On the disclosure that a student has been identified as having acquired Human Immunodeficiency Virus (HIV) or Acquired Immunodeficiency Syndrome (AIDS) or infectious Hepatitis, the superintendent, principal, parent, local health officer, school nurse and the private physician will confer as necessary and determine the appropriate placement of the student. The student will be accommodated in a least restrictive manner, free of discrimination, without endangering the other students or staff. The student may only be excluded from school on the written concurrence of the public health officer and the student's personal physician, that remaining or returning to school would constitute a risk either to the student or to employees or other students.

All discussions and records will be treated as confidential, consistent with RCW 70.24.105.

Release of information regarding the testing, test result, diagnosis or treatment of a student for a sexually transmitted disease, HIV, drug or alcohol or mental health treatment or family planning or abortion may only be made pursuant to an effective release and only to the degree permitted by the release. To be effective, a release must be signed and dated, must specify to whom the release may be made and the time period for which the release is effective. Students fourteen and older must authorize disclosure regarding HIV or sexually transmitted diseases, students thirteen and older must authorize disclosure regarding drug or alcohol treatment or mental health treatment, and students of any age must authorize disclosure regarding family planning or abortion. Parents must authorize disclosure pertaining to younger students.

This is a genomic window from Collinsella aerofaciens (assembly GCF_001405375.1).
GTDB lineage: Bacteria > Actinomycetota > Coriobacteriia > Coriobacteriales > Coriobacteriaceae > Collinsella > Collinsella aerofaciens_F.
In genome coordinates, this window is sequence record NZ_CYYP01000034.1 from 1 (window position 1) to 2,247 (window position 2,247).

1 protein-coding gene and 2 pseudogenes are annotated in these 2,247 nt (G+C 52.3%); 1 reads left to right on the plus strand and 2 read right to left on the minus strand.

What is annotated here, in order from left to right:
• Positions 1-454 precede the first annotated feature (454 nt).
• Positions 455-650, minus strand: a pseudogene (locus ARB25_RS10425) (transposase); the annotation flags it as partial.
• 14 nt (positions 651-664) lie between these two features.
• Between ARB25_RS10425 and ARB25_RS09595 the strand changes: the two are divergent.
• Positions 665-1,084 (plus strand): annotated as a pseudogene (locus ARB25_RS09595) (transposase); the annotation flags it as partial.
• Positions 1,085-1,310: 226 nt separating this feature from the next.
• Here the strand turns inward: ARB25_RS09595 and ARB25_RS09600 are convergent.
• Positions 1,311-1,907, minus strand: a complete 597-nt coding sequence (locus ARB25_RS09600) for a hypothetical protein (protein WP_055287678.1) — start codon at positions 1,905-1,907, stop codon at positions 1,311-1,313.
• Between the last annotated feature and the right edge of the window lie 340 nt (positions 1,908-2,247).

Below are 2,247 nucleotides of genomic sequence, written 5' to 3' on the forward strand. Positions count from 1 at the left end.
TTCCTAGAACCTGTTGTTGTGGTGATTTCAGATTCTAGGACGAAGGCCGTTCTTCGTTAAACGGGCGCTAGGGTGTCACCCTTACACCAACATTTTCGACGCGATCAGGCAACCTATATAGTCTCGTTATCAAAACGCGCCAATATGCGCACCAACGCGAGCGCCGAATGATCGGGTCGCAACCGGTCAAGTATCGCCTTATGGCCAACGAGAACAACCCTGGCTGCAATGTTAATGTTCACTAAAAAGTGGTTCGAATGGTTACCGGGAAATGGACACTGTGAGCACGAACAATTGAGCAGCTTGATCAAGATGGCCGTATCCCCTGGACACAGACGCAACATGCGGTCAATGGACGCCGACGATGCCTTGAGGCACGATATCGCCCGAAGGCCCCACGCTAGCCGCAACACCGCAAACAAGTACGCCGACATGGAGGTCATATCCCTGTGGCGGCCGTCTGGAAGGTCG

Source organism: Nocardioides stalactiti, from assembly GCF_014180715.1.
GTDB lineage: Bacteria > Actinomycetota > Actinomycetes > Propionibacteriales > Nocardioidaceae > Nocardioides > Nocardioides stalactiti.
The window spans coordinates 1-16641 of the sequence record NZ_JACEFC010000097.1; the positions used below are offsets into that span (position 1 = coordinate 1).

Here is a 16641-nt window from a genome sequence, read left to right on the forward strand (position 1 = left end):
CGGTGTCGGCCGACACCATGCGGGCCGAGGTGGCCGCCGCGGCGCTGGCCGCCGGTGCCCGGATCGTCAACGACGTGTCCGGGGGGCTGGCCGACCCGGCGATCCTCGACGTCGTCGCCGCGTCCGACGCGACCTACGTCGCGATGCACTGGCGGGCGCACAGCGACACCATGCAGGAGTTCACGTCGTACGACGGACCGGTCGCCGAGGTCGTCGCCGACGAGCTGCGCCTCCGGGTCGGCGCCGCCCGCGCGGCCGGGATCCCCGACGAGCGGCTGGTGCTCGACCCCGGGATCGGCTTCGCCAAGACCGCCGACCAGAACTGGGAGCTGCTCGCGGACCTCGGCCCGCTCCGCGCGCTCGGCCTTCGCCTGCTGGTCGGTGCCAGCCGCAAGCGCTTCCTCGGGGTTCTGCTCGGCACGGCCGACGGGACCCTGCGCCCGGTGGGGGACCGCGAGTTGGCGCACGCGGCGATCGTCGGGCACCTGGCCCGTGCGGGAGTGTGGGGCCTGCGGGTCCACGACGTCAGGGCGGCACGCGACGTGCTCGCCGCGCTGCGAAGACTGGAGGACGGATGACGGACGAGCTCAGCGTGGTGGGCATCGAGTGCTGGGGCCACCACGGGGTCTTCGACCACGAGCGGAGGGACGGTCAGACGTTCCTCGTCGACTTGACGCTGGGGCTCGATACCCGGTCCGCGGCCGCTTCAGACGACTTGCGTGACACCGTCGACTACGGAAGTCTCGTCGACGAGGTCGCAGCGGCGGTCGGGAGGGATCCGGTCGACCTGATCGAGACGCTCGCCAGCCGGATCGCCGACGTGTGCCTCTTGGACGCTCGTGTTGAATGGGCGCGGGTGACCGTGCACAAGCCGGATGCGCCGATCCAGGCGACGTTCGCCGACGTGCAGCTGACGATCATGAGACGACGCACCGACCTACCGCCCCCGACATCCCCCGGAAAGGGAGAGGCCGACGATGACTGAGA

Any disclosure made pursuant to a release regarding sexually transmitted diseases, HIV or drug or alcohol treatment must be accompanied by the following statement:

“This information has been disclosed to you from records whose confidentiality is protected by state law. State law prohibits you from making any further disclosure of it without the specific written consent of the person to whom it pertains, or as otherwise permitted by state law. A general authorization for the release of medical or other information is not sufficient for this purpose.”

The District will ensure that newly hired school District employees receive the HIV/AIDS training regarding:

History and epidemiology of HIV/AIDS;

Methods of transmission of HIV;

Methods of prevention of HIV including universal precautions for handling of body fluids;

Current treatment for symptoms of HIV and prognosis of disease progression;

State and federal laws governing discrimination of persons with HIV/AIDS; and

State and federal laws regulating confidentiality of a person’s HIV antibody status.

New employee training will be provided within six months from the first day of employment in the District.

Continuing employees will receive information, within one year of District receipt from OSPI, on new discoveries or changes in accepted knowledge of transmission, prevention, and treatment for HIV/AIDS.